The Subsurface Irrigation Efficiency Project or SIEP sponsored a panel updating the Colorado Water Plan and its funding initiative. Prior to the forum, two of the panel participants, Terry Fankhouser, left, with the Colorado Cattlemen's Association, and water expert James Eklund, right, joke with John Salazar, center, about facial hair. Salazar is a former state agricultural commissioner. (Photo by Lynn Bartels)
By Lynn Bartels
March 4, 2019
Cauliflower no longer plays a backseat to broccoli. Rural lawmakers are surprised at how much time they spend on issues relating to hospitals and health care. New Gov. Jared Polis says it’s about time Coloradans put a farmer in the Governor’s Mansion.
Wait, what’s that?
Polis, who farms about 20 acres of alfalfa and has a history of dealing with flower growers, made that remark at the Governor’s Forum on Colorado Agriculture.
That comment from a Democrat better known as a successful internet entrepreneur brought smiles from former Colorado Agricultural Commissioner Don Brown, a Yuma County farmer, and state Sen. Jerry Sonnenberg, who farms in Logan County.
“But I’m thankful that our governor is here addressing the agriculture community,” Sonnenberg said.
The 28th annual Governor’s Forum on Colorado Agriculture was held Feb. 27 at the Renaissance Hotel in Denver. Other participants included Polis’ new ag commissioner, Kate Greenberg, and Jason VonLembke, who oversees the Subsurface Irrigation Efficiency Project (SIEP) in Kersey.
SIEP's goal is to find innovative solutions that will help balance the state's increased demand for water while preserving Colorado’s agricultural heritage. The Platte River Water Development Authority and the United Water and Sanitation District are main sponsors of the project.
"The widespread adoption of drip irrigation in suburban landscaping as well as agriculture has the potential to help solve many of the issues identified in the Colorado Water Plan and we want to be on the forefront of research and advocacy for efficient irrigation," Mr. VonLembke said.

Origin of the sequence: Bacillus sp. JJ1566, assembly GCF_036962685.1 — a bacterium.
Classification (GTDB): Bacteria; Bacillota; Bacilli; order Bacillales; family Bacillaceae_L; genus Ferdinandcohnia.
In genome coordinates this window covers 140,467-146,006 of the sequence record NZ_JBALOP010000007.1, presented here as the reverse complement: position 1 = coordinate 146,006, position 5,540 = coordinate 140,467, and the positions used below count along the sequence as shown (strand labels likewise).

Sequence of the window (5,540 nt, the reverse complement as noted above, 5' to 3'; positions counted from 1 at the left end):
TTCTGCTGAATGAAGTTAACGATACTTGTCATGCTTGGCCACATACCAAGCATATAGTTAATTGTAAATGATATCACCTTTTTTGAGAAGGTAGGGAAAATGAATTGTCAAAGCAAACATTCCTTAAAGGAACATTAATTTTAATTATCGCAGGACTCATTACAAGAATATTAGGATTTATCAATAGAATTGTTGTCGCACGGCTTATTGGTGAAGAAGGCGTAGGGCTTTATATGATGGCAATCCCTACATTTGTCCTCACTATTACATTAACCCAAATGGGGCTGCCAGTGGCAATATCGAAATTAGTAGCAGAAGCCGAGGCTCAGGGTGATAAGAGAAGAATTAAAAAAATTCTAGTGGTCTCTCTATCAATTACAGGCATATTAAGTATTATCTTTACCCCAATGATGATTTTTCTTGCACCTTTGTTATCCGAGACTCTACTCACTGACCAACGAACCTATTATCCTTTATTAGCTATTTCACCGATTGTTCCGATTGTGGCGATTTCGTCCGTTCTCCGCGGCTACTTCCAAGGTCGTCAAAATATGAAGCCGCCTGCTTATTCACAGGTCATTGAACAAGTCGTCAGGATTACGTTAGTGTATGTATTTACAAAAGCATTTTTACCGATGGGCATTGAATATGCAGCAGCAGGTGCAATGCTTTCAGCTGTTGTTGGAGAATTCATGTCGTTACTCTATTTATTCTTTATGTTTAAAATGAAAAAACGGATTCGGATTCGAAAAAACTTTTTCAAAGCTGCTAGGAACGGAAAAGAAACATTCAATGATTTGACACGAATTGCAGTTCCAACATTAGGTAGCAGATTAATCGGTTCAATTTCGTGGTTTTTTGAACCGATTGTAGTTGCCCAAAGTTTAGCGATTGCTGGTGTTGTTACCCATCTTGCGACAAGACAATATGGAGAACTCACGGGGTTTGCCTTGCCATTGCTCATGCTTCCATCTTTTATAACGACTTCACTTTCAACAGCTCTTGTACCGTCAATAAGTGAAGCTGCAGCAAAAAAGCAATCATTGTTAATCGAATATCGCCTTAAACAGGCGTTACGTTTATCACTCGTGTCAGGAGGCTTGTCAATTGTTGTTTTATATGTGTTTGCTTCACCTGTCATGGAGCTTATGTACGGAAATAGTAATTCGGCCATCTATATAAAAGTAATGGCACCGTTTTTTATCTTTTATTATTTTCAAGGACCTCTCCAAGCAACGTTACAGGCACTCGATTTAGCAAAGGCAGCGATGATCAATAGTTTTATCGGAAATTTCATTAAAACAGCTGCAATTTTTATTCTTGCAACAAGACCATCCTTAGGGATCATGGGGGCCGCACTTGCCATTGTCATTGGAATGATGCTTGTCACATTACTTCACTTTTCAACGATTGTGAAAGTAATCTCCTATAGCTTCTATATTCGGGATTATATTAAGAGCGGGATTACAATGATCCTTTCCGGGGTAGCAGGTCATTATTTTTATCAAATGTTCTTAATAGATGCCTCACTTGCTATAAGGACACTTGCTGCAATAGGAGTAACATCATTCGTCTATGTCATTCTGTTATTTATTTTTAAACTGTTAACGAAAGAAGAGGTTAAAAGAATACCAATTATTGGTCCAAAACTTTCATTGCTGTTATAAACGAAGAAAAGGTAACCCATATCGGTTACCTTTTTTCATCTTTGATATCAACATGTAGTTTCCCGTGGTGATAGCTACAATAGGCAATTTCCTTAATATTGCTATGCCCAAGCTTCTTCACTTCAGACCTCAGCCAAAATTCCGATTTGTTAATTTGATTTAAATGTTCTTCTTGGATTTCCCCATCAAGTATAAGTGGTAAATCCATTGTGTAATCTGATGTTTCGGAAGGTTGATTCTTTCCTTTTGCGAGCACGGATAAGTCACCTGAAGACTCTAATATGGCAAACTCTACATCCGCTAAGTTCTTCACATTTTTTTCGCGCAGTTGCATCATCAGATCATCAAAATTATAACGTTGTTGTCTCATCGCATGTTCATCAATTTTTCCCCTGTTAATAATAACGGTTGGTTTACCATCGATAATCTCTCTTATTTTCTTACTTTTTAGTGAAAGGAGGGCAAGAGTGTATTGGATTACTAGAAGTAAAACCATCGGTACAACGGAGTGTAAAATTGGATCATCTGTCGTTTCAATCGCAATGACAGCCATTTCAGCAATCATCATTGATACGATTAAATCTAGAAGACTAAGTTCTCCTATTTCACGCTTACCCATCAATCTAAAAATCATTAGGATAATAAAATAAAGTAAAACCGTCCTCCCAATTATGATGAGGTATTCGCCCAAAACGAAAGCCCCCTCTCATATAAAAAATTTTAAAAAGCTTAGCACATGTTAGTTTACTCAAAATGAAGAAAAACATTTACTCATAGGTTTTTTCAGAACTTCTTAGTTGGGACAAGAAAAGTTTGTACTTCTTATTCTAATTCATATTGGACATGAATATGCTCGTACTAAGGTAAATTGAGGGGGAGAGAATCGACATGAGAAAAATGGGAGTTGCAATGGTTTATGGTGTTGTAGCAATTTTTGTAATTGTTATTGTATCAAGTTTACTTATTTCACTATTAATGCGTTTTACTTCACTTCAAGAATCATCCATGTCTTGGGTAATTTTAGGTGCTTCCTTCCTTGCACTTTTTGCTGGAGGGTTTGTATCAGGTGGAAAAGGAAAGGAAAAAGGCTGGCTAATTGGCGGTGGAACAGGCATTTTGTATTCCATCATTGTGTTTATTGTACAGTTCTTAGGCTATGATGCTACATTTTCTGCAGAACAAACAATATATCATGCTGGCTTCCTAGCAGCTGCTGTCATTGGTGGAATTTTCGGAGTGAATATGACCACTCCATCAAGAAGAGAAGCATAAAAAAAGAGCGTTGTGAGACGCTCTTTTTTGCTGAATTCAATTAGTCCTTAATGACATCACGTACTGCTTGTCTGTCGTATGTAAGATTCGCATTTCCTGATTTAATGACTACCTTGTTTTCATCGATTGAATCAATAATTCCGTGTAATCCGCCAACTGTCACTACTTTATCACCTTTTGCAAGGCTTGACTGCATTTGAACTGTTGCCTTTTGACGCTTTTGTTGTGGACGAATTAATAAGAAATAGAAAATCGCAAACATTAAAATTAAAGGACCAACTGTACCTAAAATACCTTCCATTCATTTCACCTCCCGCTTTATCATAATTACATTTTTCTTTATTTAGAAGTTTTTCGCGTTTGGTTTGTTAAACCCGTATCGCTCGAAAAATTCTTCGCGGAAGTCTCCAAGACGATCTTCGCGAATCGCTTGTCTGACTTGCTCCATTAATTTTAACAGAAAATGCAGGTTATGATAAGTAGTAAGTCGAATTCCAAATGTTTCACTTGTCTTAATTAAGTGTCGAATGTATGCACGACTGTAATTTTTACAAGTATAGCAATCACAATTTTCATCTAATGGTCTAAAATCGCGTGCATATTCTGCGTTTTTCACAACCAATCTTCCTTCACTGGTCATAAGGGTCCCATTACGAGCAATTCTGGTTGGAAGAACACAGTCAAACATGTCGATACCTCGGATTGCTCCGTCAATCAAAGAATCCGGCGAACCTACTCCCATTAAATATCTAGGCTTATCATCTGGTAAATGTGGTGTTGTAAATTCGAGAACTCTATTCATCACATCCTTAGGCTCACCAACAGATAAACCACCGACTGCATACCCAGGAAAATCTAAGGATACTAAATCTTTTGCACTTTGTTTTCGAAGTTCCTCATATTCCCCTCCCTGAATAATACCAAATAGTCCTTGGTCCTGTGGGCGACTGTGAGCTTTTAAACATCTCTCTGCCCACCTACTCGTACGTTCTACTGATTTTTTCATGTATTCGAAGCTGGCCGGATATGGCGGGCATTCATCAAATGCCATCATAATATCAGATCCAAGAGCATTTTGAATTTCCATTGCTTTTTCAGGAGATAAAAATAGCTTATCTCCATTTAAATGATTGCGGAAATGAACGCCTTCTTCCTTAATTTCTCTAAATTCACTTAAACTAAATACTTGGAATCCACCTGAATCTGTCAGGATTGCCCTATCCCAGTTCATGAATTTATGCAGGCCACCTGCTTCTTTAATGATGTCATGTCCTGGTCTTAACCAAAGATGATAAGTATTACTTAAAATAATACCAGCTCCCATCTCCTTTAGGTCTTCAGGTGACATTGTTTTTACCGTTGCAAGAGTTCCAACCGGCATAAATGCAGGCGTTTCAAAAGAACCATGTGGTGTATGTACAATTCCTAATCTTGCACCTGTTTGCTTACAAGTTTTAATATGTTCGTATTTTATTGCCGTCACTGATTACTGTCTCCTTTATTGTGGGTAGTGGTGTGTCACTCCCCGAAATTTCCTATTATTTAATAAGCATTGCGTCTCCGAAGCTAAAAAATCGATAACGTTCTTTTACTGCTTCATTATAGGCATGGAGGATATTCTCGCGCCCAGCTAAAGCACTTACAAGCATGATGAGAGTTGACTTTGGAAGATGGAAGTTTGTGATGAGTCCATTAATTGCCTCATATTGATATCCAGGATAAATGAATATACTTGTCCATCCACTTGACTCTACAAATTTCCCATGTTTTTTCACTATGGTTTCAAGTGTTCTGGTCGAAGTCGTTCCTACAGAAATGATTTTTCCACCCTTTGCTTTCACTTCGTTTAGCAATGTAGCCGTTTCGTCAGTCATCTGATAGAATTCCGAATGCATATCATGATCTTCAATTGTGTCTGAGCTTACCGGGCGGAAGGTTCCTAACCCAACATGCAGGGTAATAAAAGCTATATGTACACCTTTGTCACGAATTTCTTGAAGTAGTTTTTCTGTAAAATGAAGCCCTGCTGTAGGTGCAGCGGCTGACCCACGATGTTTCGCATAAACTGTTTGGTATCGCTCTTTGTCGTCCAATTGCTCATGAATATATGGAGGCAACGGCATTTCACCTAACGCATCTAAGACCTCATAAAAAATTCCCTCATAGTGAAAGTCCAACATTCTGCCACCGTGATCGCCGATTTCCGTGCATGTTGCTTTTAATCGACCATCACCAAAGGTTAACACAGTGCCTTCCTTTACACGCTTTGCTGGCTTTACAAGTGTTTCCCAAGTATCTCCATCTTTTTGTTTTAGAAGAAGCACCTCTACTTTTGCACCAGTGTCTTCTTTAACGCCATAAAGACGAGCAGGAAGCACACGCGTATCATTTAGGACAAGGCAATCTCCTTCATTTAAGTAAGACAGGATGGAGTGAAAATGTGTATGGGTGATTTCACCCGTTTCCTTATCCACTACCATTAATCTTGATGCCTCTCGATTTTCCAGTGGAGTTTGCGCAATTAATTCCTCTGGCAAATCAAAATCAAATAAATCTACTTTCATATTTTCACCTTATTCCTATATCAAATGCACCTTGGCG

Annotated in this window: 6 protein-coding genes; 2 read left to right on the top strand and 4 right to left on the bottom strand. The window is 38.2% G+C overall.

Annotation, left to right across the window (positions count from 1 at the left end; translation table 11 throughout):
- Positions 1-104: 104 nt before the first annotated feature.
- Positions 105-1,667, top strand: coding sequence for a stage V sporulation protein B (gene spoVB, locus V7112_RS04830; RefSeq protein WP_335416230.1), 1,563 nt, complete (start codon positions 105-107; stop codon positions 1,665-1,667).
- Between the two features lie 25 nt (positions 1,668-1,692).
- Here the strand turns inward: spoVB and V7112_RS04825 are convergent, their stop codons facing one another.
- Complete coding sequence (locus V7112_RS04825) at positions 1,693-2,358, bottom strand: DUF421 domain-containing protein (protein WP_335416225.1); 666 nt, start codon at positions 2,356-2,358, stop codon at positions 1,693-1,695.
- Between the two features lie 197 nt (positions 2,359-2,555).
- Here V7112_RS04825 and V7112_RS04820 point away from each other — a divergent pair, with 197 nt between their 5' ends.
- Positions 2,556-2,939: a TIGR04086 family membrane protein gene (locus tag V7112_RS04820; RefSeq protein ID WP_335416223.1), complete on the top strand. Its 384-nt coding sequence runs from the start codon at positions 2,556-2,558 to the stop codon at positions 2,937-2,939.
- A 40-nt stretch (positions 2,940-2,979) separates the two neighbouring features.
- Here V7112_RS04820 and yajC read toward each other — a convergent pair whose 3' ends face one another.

SIEP sponsored a panel on the “Colorado Water Plan Update & Funding Initiative.” Other panels at the day-long forum included a focus on food trends, mental health in rural Colorado and a legislative update.
Sallie Clark, former El Paso County Commissioner, who now is the state director for USDA Rural Development., and Jason VonLembke, who oversees United Water's Subsurface Irrigation Efficiency Project. The two attended the 28th annual Governor’s Forum on Colorado Agriculture in Denver on Feb. 27 in Denver. (Photo by Lynn Bartels)
“It was good,” said former Colorado agricultural commissioner John Salazar, who attended with his son Estevan Salazar. “I think people are starting to realize that consumers are leading the fight in how food is produced.”
Polis, who took office in January, joked that he didn’t know he had an agricultural forum until he got elected. His business cards are printed on industrial hemp, and he said one of his goals is for Colorado to be a leader in that industry.
“We know that farming and ranching are the lifeline of many of our communities all over our state,” the governor said.
“ ….As you know, the agricultural sector is facing many challenges. Of course, drought is one the dire threats. My administration is working hard to do what we can to reverse the harmful impact of climate change and preserve our water supply and transition to renewable energy.”
Lynn Bartels of Denver worked as a newspaper reporter for 35 years before retiring in 2015.